An advisor or anyone authorized to deal in securities might use this technology when starting a relationship with a client, such as opening an account. Previously, it was practically impossible for financial institutions to register new clients without seeing them face to face. The new regulations change everything, but only if dealers use technology to help them. Fintech companies, such as Vancouver-based Trulioo, are providing the service as a turnkey solution for clients, in a relatively new subsector of financial technology known as “regtech” – regulation and technology. “Technology companies are coming up with ways to enter an individual’s name, hook up to their systems and then go independently to the ‘reliable sources’,” Shinfield says.
– Tracking money laundering. The changes to money-laundering legislation also affect obligations to monitor trading activity by clients. Existing obligations include a requirement to monitor transactions for foreign, politically exposed persons (PEPs). From June, that will extend to domestic PEPs, Shinfield says.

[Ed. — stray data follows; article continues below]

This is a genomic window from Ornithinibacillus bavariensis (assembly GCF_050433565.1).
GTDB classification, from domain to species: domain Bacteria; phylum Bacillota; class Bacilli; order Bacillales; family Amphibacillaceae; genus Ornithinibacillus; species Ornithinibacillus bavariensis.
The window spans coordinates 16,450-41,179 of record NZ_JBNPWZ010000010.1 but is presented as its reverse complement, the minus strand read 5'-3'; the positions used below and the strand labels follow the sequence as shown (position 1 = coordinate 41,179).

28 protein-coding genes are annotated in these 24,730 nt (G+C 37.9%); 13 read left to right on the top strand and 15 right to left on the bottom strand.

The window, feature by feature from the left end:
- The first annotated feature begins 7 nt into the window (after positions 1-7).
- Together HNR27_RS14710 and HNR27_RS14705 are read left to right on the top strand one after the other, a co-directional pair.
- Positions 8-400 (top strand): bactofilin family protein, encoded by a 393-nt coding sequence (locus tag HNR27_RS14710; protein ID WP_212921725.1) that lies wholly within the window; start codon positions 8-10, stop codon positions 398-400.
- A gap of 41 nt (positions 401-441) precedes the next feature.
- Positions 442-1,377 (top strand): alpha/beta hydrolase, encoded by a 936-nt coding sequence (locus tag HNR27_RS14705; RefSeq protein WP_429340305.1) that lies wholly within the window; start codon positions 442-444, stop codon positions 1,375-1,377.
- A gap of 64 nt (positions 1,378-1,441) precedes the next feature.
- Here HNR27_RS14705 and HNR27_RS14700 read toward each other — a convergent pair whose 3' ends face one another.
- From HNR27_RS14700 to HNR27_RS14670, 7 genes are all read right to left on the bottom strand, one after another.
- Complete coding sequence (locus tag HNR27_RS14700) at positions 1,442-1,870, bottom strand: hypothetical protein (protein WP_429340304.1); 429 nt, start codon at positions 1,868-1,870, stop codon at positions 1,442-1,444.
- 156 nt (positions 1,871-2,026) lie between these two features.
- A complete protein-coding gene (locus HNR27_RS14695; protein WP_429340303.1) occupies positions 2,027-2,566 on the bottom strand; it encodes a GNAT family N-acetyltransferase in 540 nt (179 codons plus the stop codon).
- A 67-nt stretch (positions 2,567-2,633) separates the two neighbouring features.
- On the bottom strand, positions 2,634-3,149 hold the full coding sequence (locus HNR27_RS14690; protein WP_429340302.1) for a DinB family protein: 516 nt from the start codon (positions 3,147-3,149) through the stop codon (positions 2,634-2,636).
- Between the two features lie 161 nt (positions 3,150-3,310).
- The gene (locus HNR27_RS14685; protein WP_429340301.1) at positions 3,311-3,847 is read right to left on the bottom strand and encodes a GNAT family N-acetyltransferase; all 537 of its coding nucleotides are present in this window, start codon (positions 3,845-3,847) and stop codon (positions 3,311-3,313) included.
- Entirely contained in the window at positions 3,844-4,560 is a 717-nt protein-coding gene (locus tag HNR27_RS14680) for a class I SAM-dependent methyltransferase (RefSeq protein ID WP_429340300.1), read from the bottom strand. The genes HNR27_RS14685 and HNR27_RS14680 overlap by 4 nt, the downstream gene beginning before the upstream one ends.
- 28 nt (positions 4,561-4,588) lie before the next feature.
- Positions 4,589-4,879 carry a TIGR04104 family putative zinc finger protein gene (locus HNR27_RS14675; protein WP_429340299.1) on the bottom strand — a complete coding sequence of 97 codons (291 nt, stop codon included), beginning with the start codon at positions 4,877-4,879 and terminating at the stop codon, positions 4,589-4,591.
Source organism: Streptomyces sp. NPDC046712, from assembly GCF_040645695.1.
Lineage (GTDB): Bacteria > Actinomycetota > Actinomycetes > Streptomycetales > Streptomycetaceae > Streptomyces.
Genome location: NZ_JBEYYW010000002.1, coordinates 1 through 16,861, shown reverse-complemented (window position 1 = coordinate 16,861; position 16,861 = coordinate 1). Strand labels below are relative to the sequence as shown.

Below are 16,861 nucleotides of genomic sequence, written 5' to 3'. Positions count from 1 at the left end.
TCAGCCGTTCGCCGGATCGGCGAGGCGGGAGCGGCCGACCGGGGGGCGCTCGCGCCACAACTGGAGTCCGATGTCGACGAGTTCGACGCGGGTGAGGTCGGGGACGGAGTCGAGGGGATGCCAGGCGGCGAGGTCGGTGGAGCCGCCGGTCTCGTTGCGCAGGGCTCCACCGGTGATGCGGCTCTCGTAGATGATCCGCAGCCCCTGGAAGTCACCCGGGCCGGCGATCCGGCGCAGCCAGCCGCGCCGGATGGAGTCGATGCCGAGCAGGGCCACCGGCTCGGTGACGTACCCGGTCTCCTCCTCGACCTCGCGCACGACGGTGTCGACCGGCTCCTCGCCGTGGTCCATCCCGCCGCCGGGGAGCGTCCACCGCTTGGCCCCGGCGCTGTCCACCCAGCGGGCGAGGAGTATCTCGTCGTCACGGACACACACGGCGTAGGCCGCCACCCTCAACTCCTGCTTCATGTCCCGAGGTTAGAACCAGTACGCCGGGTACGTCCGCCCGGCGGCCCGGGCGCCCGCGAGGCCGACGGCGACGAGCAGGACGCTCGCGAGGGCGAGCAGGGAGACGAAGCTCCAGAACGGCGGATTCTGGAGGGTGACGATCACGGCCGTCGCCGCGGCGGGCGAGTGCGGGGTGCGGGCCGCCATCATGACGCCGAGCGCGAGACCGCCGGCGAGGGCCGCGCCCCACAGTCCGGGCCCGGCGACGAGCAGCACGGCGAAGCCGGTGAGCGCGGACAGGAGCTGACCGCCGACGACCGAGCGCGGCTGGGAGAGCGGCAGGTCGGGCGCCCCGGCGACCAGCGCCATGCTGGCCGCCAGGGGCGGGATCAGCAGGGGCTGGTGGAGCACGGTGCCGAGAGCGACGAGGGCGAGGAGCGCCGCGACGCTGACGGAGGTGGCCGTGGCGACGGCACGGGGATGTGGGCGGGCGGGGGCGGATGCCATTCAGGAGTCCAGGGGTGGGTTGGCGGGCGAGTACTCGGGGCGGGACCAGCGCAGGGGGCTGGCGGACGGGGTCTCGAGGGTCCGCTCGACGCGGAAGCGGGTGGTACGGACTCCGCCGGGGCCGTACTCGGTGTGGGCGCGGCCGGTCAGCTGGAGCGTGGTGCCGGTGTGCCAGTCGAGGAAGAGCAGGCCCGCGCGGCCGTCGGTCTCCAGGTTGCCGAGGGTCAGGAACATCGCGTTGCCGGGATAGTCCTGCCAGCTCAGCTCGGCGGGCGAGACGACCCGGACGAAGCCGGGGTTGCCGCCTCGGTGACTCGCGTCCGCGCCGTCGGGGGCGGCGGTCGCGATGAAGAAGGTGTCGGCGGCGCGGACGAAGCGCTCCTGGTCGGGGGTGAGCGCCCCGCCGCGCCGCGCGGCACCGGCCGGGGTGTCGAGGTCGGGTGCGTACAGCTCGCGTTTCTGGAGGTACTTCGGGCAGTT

“With the advent of technology and dealing with people in an online environment, there are so many amazing tools available for you to determine whether the person is in the jurisdiction that they say they are,” Shinfield says. “You get so much more data available to you now when you’re transacting in the online space.”
– Protecting seniors. Providing special protection for vulnerable groups, notably the elderly, is continuing to attract more of regulators’ attention. Advisors, in particular, are on the front lines when ensuring the financial assets of their older clients remain safe. “[Seniors have] been segmented by regulators,” Adams says. And the Investment Industry Regulatory Organization of Canada (IIROC) published a guidance notice on this issue last year, with the issue also flagged in IIROC’s list of compliance priorities for 2017.